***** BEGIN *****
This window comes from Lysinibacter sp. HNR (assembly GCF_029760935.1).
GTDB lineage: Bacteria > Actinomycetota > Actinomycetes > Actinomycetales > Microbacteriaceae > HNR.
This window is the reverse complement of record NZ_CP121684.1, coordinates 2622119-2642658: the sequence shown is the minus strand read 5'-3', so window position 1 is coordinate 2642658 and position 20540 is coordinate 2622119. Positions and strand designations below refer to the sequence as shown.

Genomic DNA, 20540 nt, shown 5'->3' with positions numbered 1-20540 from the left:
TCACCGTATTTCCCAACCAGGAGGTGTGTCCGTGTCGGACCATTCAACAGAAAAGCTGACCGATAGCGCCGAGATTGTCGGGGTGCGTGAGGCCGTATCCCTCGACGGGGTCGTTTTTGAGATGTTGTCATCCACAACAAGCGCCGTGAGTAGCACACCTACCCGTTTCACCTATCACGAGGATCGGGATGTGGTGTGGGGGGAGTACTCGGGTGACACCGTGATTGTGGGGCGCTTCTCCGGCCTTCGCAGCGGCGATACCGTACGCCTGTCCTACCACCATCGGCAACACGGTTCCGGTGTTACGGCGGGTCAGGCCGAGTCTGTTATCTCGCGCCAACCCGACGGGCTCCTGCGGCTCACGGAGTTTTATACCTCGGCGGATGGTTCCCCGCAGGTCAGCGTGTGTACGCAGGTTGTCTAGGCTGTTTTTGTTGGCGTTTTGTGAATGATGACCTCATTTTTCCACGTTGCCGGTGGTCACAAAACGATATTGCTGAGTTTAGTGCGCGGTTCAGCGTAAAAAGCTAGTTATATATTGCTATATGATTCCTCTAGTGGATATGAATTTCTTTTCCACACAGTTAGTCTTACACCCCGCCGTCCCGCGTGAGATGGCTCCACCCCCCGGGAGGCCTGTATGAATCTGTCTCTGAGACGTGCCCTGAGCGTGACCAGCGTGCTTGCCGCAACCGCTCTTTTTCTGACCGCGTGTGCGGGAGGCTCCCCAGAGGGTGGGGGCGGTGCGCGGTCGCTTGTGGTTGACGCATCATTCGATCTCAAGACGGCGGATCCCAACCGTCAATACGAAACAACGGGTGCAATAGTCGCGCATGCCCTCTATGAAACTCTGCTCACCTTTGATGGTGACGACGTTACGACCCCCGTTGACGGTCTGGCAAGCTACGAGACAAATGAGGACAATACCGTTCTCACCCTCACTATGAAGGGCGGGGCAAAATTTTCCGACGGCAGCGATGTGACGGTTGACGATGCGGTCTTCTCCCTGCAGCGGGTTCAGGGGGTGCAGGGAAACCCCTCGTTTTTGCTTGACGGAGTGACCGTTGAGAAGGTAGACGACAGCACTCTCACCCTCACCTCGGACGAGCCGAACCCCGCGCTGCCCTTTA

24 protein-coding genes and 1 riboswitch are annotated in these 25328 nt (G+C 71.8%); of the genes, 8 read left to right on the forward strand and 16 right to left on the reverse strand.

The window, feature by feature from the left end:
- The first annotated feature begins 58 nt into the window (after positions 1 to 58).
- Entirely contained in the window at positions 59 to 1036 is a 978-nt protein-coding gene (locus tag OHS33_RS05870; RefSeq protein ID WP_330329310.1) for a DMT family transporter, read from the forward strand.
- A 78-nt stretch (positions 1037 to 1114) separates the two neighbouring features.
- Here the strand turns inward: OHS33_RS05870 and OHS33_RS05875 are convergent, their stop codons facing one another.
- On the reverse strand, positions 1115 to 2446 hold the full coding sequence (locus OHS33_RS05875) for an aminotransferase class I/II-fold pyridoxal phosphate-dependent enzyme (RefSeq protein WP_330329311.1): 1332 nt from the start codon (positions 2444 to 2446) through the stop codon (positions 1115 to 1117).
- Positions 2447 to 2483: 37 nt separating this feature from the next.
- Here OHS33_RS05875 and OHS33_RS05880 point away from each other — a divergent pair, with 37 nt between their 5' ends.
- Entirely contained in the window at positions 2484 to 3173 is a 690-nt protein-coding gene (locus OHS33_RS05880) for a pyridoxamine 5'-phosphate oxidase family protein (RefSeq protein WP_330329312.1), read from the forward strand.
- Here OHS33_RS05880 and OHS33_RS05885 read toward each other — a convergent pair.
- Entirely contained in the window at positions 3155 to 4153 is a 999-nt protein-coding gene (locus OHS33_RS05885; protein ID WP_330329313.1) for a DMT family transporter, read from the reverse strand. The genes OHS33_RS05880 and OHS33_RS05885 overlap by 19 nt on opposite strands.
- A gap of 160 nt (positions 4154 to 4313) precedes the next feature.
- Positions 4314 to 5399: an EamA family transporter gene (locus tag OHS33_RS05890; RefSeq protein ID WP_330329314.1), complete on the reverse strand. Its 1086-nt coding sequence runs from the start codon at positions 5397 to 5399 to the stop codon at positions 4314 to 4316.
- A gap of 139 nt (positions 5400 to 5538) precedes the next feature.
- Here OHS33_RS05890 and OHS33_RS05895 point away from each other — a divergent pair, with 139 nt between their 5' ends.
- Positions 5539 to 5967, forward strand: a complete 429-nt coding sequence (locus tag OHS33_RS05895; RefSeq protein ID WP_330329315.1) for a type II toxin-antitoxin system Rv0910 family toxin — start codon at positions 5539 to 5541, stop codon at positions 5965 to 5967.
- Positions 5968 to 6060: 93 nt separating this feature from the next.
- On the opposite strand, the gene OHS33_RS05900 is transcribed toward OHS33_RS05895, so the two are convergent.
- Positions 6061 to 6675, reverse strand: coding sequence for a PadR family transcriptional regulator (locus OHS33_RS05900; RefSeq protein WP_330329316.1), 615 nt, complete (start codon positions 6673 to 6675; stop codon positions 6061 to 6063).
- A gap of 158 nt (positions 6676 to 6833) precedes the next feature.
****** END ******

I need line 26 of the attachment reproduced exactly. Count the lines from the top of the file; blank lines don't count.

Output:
- A gap of 158 nt (positions 6676 to 6833) precedes the next feature.